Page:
The meanings associated with medicines in heart failure patients.

Journal Article (Journal Article)

BACKGROUND: The purpose of this study was to explore the theoretical linkages between symptom experiences and meaning associated with medication adherence. The specific objectives were to evaluate the key constructs of Meaning-Response theory for understanding medication adherence in patients with chronic heart failure; to assess the influence of symptom persistence on the meaning associated with prescribed medicines; and to explore the extent to which meaningful associations improve medication adherence. Among patients with heart failure, poor medication adherence occurs in over half of the population, resulting in high rates of symptom exacerbation, avoidable hospitalization, and death. Nurses play a key role in facilitating self-management skills, but patients' perceptions of the relationship between symptoms and medicines is not clear. METHODS: Using a prospective mixed methods design, the study assessed patients' (n=10) perception of chronic heart failure symptoms and medication adherence. Patients completed guided interviews related to six concepts of meaning ascribed to medication use and four standardized measures of medication-related beliefs, behaviours, symptoms, and satisfaction. RESULTS: This study suggests that patients' perception of meaning associated with medication taking was categorized as positive, negative, or absent. Symptom persistence influenced a majority of patient beliefs in the efficacy medicines, and patients with more positive meaningful associations with their medicines were more likely to remain adherent during the course of this study. CONCLUSIONS: Development of meaningful associations with medicines may improve long-term adherence with prescribed medication in heart failure.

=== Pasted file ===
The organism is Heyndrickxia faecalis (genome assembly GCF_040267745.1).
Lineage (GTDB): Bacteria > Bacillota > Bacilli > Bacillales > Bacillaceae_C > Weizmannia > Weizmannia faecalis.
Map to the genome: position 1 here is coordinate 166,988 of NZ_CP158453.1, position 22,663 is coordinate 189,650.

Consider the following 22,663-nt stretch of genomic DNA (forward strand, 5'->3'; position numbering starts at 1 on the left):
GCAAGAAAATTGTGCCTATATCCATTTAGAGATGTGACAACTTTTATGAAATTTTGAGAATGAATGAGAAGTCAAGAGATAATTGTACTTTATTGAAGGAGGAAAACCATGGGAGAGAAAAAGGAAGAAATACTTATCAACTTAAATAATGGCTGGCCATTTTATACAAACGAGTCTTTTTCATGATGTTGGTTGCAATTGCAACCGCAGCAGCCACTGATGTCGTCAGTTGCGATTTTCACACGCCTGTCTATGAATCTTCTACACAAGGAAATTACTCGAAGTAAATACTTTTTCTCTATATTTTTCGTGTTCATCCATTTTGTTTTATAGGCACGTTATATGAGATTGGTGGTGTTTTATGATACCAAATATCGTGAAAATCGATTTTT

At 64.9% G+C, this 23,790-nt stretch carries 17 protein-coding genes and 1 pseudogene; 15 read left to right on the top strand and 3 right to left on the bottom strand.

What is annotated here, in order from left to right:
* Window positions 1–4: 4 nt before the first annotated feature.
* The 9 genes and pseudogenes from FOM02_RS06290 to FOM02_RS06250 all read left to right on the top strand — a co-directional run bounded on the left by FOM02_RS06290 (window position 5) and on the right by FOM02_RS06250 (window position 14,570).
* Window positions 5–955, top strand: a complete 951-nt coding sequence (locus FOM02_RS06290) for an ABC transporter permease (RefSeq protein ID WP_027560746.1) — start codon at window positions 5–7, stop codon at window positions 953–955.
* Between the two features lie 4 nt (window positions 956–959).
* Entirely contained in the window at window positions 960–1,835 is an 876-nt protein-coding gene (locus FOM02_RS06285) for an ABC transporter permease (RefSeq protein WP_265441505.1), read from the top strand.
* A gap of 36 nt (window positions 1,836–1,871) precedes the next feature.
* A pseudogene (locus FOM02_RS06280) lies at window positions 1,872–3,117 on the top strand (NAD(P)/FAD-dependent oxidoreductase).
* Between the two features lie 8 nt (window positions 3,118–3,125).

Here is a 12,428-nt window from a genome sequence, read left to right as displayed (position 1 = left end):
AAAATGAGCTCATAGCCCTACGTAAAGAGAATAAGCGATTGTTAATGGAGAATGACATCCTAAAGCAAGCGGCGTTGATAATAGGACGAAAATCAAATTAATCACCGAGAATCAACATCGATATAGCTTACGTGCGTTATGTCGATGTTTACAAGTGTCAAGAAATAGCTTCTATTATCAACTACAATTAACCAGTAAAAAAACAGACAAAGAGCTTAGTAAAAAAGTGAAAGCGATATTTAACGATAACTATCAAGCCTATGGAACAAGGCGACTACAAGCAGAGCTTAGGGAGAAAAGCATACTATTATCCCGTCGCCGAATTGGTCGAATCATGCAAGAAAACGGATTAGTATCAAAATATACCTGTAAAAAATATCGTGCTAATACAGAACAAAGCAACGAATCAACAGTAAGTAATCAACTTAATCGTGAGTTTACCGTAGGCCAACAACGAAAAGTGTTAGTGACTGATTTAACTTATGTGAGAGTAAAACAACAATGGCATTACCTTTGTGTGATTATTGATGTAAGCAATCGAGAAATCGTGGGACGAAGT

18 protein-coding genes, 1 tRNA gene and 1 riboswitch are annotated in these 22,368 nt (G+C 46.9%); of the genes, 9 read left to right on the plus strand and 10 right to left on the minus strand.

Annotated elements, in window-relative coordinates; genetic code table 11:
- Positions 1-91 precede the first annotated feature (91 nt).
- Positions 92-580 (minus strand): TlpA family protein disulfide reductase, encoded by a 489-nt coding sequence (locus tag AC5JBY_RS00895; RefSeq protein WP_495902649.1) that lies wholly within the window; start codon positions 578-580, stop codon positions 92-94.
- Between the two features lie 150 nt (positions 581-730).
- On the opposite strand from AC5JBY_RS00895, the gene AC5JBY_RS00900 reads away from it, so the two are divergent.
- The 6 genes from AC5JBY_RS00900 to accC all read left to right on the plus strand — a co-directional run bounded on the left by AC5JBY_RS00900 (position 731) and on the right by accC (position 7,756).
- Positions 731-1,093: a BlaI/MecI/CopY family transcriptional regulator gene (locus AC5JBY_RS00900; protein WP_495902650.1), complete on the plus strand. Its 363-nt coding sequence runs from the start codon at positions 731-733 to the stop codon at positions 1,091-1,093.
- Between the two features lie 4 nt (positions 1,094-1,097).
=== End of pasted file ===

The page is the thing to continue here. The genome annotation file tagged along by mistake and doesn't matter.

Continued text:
Full Text

Duke Authors

Cited Authors

  • Granger, BB; McBroom, K; Bosworth, HB; Hernandez, A; Ekman, I

Published Date

  • June 2013

Published In

Volume / Issue

  • 12 / 3

Start / End Page

  • 276 - 283

PubMed ID

  • 22653088

Electronic International Standard Serial Number (EISSN)

  • 1873-1953

Digital Object Identifier (DOI)

  • 10.1177/1474515112447734


  • eng

Conference Location

  • England